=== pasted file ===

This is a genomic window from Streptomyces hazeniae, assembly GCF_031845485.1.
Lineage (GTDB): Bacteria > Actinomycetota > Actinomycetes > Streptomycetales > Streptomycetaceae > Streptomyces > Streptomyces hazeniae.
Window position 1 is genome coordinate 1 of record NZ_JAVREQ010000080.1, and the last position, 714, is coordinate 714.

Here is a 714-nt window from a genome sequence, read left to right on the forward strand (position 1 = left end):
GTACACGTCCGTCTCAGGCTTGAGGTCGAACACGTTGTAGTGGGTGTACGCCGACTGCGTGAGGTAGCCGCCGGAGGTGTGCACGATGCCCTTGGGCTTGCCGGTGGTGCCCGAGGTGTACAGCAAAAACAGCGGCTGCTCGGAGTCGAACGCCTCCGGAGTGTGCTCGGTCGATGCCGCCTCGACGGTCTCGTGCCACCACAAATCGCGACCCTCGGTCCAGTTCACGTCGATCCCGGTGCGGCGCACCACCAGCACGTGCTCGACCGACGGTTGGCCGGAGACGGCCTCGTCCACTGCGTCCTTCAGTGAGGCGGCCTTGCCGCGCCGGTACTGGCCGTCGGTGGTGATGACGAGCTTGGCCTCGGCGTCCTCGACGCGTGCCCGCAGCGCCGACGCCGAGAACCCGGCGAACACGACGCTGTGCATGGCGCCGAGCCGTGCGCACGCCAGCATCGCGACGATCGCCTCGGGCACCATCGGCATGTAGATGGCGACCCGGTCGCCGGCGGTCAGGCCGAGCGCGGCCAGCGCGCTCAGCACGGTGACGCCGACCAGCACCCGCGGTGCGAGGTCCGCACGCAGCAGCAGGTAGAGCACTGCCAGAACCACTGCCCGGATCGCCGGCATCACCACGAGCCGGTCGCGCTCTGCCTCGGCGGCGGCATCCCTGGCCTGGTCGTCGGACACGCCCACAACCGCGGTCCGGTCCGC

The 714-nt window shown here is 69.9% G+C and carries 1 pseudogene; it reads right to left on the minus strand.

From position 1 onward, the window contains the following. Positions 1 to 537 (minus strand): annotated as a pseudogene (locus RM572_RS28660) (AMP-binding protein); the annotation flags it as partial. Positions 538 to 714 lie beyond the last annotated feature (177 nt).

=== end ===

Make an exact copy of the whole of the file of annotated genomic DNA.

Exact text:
This is a genomic window from Streptomyces hazeniae, assembly GCF_031845485.1.
Lineage (GTDB): Bacteria > Actinomycetota > Actinomycetes > Streptomycetales > Streptomycetaceae > Streptomyces > Streptomyces hazeniae.
Window position 1 is genome coordinate 1 of record NZ_JAVREQ010000080.1, and the last position, 714, is coordinate 714.

Here is a 714-nt window from a genome sequence, read left to right on the forward strand (position 1 = left end):
GTACACGTCCGTCTCAGGCTTGAGGTCGAACACGTTGTAGTGGGTGTACGCCGACTGCGTGAGGTAGCCGCCGGAGGTGTGCACGATGCCCTTGGGCTTGCCGGTGGTGCCCGAGGTGTACAGCAAAAACAGCGGCTGCTCGGAGTCGAACGCCTCCGGAGTGTGCTCGGTCGATGCCGCCTCGACGGTCTCGTGCCACCACAAATCGCGACCCTCGGTCCAGTTCACGTCGATCCCGGTGCGGCGCACCACCAGCACGTGCTCGACCGACGGTTGGCCGGAGACGGCCTCGTCCACTGCGTCCTTCAGTGAGGCGGCCTTGCCGCGCCGGTACTGGCCGTCGGTGGTGATGACGAGCTTGGCCTCGGCGTCCTCGACGCGTGCCCGCAGCGCCGACGCCGAGAACCCGGCGAACACGACGCTGTGCATGGCGCCGAGCCGTGCGCACGCCAGCATCGCGACGATCGCCTCGGGCACCATCGGCATGTAGATGGCGACCCGGTCGCCGGCGGTCAGGCCGAGCGCGGCCAGCGCGCTCAGCACGGTGACGCCGACCAGCACCCGCGGTGCGAGGTCCGCACGCAGCAGCAGGTAGAGCACTGCCAGAACCACTGCCCGGATCGCCGGCATCACCACGAGCCGGTCGCGCTCTGCCTCGGCGGCGGCATCCCTGGCCTGGTCGTCGGACACGCCCACAACCGCGGTCCGGTCCGC

The 714-nt window shown here is 69.9% G+C and carries 1 pseudogene; it reads right to left on the minus strand.

From position 1 onward, the window contains the following. Positions 1 to 537 (minus strand): annotated as a pseudogene (locus RM572_RS28660) (AMP-binding protein); the annotation flags it as partial. Positions 538 to 714 lie beyond the last annotated feature (177 nt).